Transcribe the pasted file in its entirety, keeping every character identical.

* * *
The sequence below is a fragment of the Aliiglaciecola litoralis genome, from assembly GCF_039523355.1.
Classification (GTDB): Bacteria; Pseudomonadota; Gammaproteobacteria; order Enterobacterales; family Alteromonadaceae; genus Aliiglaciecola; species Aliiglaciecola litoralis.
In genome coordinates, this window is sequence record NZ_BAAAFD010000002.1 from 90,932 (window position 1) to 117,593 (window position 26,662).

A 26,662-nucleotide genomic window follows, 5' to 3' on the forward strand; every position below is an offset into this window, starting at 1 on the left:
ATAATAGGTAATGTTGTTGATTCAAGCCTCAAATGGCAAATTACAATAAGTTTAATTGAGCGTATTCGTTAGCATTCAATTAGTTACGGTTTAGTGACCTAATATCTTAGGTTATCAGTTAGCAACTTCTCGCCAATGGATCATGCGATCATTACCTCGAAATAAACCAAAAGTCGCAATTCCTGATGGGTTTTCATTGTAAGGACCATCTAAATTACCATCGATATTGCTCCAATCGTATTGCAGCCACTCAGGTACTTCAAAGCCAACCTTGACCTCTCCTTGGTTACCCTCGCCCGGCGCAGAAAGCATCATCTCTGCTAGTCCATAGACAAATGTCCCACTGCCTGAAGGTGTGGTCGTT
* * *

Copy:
The sequence below is a fragment of the Aliiglaciecola litoralis genome, from assembly GCF_039523355.1.
Classification (GTDB): Bacteria; Pseudomonadota; Gammaproteobacteria; order Enterobacterales; family Alteromonadaceae; genus Aliiglaciecola; species Aliiglaciecola litoralis.
In genome coordinates, this window is sequence record NZ_BAAAFD010000002.1 from 90,932 (window position 1) to 117,593 (window position 26,662).

A 26,662-nucleotide genomic window follows, 5' to 3' on the forward strand; every position below is an offset into this window, starting at 1 on the left:
ATAATAGGTAATGTTGTTGATTCAAGCCTCAAATGGCAAATTACAATAAGTTTAATTGAGCGTATTCGTTAGCATTCAATTAGTTACGGTTTAGTGACCTAATATCTTAGGTTATCAGTTAGCAACTTCTCGCCAATGGATCATGCGATCATTACCTCGAAATAAACCAAAAGTCGCAATTCCTGATGGGTTTTCATTGTAAGGACCATCTAAATTACCATCGATATTGCTCCAATCGTATTGCAGCCACTCAGGTACTTCAAAGCCAACCTTGACCTCTCCTTGGTTACCCTCGCCCGGCGCAGAAAGCATCATCTCTGCTAGTCCATAGACAAATGTCCCACTGCCTGAAGGTGTGGTCGTT